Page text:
In Irish Journal Heinrich Böll the novelist becomes Böll the traveler, touring Ireland with his family in the mid-1950s. The public figure becomes a private man traveling with his wife and children, struggling with the vagaries of banking and foreign exchange, eavesdropping on conversations aboard a steamer, striking up conversations in pubs where the clock hands are permanently fixed at 10.30, closing time. This engrossing journal, informed with the grace and insight of Böll’s fiction and grounded in a truth no less compelling for the comparative serenity of its setting, is a revelation.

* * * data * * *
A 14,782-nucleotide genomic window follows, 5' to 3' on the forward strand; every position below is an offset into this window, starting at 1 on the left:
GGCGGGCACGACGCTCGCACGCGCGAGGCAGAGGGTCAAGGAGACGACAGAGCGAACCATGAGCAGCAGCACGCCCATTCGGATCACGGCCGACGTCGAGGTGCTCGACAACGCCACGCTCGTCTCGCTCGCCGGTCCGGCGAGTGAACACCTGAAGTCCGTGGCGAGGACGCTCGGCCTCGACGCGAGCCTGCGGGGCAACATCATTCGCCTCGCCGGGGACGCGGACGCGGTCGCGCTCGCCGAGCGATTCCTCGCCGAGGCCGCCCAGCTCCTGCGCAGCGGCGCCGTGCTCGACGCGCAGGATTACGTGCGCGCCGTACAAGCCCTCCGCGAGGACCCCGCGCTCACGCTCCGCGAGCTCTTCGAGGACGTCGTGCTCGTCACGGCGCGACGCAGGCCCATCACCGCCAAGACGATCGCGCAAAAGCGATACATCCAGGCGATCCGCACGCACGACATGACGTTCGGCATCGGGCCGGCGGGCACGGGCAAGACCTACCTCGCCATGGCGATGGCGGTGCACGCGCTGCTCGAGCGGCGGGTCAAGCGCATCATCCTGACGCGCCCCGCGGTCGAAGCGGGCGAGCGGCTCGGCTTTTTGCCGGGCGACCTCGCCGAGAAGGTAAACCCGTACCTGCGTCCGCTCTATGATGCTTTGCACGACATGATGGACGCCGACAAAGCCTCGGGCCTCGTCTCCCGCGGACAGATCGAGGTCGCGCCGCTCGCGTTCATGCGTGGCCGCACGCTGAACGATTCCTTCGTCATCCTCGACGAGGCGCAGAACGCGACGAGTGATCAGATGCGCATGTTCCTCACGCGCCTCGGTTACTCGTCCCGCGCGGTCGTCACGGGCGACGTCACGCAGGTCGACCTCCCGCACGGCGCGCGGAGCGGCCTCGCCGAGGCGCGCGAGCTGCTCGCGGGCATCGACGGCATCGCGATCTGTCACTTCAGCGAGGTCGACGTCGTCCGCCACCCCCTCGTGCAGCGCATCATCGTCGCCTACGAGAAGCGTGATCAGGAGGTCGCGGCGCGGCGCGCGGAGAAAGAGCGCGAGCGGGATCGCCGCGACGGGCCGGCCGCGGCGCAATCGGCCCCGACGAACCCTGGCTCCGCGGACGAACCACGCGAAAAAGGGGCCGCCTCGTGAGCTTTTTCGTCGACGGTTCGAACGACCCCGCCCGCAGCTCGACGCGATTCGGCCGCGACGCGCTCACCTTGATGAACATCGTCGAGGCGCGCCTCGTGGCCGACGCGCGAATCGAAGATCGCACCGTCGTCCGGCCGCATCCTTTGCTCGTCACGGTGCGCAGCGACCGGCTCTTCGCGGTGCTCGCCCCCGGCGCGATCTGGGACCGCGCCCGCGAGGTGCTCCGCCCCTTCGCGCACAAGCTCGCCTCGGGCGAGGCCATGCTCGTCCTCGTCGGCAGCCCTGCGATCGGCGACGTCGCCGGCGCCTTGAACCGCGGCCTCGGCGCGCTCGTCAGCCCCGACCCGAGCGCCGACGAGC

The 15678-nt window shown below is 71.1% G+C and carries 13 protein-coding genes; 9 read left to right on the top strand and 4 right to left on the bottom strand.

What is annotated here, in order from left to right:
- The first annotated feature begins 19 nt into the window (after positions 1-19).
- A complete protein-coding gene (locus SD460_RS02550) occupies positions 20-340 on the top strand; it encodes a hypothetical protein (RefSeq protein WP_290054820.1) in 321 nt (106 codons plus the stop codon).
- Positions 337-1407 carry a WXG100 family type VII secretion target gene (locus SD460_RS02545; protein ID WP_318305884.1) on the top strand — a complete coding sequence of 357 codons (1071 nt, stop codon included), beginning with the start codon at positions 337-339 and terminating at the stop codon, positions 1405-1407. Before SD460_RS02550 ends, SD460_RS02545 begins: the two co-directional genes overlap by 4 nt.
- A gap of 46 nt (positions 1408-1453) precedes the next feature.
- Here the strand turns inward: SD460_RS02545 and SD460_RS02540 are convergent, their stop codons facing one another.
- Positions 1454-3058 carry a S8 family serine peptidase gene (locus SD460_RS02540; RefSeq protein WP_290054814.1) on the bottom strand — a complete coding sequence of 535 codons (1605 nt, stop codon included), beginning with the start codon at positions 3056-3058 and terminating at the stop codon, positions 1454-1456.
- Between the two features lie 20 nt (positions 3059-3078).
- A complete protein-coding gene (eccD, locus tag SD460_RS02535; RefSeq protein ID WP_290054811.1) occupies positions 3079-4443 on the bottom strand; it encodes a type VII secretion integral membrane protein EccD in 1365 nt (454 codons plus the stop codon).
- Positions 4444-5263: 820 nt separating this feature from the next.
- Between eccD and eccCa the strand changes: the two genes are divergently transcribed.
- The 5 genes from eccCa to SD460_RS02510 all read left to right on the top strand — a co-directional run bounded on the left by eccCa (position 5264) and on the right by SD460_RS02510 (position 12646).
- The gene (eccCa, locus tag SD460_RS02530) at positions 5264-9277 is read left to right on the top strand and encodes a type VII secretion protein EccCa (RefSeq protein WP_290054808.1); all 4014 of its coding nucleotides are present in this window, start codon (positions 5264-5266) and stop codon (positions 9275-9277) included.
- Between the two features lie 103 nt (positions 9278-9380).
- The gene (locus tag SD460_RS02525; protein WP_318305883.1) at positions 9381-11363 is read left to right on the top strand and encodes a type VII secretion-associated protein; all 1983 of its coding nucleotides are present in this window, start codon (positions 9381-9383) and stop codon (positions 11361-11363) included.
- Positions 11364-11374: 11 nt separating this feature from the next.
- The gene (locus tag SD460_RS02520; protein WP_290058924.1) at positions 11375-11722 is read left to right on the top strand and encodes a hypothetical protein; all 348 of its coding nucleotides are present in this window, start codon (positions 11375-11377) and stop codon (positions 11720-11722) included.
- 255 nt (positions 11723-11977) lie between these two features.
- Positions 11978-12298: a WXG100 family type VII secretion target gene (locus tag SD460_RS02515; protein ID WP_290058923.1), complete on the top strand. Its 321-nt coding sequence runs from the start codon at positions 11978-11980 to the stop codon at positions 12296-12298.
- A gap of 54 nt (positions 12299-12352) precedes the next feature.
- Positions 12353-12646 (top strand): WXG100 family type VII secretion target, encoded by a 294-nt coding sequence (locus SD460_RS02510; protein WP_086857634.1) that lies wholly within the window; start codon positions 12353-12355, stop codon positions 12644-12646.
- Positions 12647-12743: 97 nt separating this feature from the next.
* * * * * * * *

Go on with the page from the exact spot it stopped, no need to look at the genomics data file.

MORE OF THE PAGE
“I like him best for his humor and his phrase-making: both also often going together. … A sympathetic, understanding book, it is likely to give equal pleasure to both the -philes and the -phobes. And, as one would expect of so good a writer, it has Style.” – Sean O’Faolain
Heinrich Böll (1917-85) was one of postwar Germany’s most significant writers. His eloquent denunciation of the senselessness of war and the hypocrisy of modern life, paired with his affirmation of the poetry of human experience, produces writing of unparalleled gravity and vitality. The wide critical acclaim for his work culminated with his receipt of the 1972 Nobel Prize in Literature, awarded not for any single novel but for the consistent impact of his work on a global audience. Leila Vennewitz has translated many works by Böll, including Absent Without Leave, And Never Said a Word, Bread of Those Early Years, and End of a Mission, all published by Northwestern.